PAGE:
Sydney's Daily Telegraph ran a holding piece on Sunday, informing its readers that Symonds' regular column will not be ghosted in light of his gagging by Cricket Australia. Which was nice of them. How unfortunate, though, that an advert on the right-hand-side should show a primate in an advert for Sydney's Zoo...

Bucknor's big bucks
Steve Bucknor is in the eye of an almighty storm, following a spate of contentious (and truly horrific) decisions made by him and his colleague, Mark Benson, in the Sydney Test. The pair were brilliantly nicknamed "Benson and Edges" by one Australian tabloid. However, it's a great shame that one of the most respected figures in cricket should be ending his career (one presumes retirement isn't far off) in such controversy, and further highlights the need for younger eyes and ears in the fierce intensity of a modern Test match.

Bucknor, 61, is absolutely raking in the cash in his autumn years, though: it was revealed on Saturday that in the past 12 months he earned $120,000 - the flat rate paid to Elite umpires. That equates to a finger-raising $440/hour for his on-field duties, in a year that has seen him embroiled in controversy after controversy. These include the cock-up of the World Cup final, which led to his suspension; forgetting to fill in his visa, preventing him from officiating in the first Test between Australia and Sri Lanka; his howling decision not to give Symonds out on 30 to a regulation caught-behind, and a few others. Time to retire gracefully, Steve, with dignity intact.

Will Luke is a staff writer at Cricinfo

Comments have now been closed for this article

  • POSTED BY Soumyaditya on | January 9, 2008, 7:19 GMT

    It is really unfortunate that though Australia, over last 10 years, have earned the awe of their opponents through their performance on the field, they have not conducted themselves well enough, both on and off the field, to be respected and loved. As cricket has evolved from being just a sport and a source of entertainment to a profession and cricketers have become ambassadors of their respective countries, it is very important for the leader to be well accepted and respected. But Ponting seems to be unperturbed by what the world, the cricket fraternity thinks about him. He fails to understand that there is a lot more to the game than just winning. Or probably he is too ignorant of history of the game. It is high time that the Australian cricket board took a strong grip on this before it dents their reputation within the cricket community.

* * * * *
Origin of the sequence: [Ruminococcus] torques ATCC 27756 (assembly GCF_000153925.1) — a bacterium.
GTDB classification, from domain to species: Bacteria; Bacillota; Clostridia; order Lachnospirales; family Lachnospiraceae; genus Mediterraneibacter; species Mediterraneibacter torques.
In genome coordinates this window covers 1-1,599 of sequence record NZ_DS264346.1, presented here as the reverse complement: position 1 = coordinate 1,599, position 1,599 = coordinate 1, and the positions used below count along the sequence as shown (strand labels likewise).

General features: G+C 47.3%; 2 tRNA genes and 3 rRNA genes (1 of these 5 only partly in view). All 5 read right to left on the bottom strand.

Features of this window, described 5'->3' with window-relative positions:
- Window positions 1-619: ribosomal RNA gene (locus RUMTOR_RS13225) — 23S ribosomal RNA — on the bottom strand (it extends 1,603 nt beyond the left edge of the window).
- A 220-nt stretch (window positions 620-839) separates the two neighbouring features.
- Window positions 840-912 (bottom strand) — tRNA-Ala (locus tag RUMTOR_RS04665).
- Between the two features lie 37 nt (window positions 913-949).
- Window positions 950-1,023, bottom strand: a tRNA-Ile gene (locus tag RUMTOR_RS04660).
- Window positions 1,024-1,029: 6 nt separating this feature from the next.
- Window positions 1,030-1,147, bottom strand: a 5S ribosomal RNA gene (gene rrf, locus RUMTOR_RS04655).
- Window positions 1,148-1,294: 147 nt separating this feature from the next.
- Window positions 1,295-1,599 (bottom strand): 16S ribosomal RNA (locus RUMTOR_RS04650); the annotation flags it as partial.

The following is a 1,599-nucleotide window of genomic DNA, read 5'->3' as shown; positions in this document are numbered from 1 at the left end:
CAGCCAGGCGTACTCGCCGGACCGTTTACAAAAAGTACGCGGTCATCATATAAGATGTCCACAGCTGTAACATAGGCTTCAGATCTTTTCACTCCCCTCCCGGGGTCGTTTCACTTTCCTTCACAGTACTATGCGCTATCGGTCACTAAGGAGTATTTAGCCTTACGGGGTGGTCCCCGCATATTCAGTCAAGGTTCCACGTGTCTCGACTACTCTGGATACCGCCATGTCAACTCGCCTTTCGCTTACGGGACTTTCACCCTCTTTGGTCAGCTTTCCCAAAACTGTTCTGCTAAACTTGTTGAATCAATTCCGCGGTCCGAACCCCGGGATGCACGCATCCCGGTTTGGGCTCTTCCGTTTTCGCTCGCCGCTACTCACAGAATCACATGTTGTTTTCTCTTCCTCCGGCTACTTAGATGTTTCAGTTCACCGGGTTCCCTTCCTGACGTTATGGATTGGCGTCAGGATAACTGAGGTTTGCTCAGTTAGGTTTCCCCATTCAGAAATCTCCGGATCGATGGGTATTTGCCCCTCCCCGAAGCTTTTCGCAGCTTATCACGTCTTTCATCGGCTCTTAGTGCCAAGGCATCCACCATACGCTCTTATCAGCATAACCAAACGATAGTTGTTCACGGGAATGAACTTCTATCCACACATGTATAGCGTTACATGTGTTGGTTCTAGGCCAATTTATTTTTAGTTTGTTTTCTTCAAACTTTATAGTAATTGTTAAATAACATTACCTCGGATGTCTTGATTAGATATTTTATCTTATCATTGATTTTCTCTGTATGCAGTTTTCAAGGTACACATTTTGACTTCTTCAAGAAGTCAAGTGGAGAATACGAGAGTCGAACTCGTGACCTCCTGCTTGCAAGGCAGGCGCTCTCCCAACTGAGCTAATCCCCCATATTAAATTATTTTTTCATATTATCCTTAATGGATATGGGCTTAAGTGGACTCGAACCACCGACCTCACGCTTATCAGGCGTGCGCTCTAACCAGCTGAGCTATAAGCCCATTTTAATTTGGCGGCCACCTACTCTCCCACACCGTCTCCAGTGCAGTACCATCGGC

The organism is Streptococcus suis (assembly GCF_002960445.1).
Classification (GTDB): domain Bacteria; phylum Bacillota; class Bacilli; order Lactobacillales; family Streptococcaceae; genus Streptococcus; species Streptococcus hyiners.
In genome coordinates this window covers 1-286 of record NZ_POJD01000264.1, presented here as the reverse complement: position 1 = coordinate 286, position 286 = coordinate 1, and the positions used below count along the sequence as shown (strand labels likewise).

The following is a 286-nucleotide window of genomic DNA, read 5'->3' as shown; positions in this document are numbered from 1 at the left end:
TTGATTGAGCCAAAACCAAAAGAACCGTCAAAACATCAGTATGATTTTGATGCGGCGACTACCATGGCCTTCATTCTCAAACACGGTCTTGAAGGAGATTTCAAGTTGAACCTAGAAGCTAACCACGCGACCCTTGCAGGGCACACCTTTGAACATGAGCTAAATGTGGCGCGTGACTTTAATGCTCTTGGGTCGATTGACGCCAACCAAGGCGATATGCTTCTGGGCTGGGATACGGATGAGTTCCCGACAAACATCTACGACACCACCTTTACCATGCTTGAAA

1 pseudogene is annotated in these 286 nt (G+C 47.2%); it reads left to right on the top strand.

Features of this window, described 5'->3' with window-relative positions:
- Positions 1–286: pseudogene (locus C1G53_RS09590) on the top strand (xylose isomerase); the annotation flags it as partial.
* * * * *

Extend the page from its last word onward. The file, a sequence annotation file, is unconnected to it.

• POSTED BY Soumyaditya on | January 9, 2008, 7:19 GMT

    It is really unfortunate that though Australia, over last 10 years, have earned the awe of their opponents through their performance on the field, they have not conducted themselves well enough, both on and off the field, to be respected and loved. As cricket has evolved from being just a sport and a source of entertainment to a profession and cricketers have become ambassadors of their respective countries, it is very important for the leader to be well accepted and respected. But Ponting seems to be unperturbed by what the world, the cricket fraternity thinks about him. He fails to understand that there is a lot more to the game than just winning. Or probably he is too ignorant of history of the game. It is high time that the Australian cricket board took a strong grip on this before it dents their reputation within the cricket community.

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  • POSTED BY Soumyaditya on | January 9, 2008, 7:19 GMT

    It is really unfortunate that though Australia, over last 10 years, have earned the awe of their opponents through their performance on the field, they have not conducted themselves well enough, both on and off the field, to be respected and loved. As cricket has evolved from being just a sport and a source of entertainment to a profession and cricketers have become ambassadors of their respective countries, it is very important for the leader to be well accepted and respected. But Ponting seems to be unperturbed by what the world, the cricket fraternity thinks about him. He fails to understand that there is a lot more to the game than just winning. Or probably he is too ignorant of history of the game. It is high time that the Australian cricket board took a strong grip on this before it dents their reputation within the cricket community.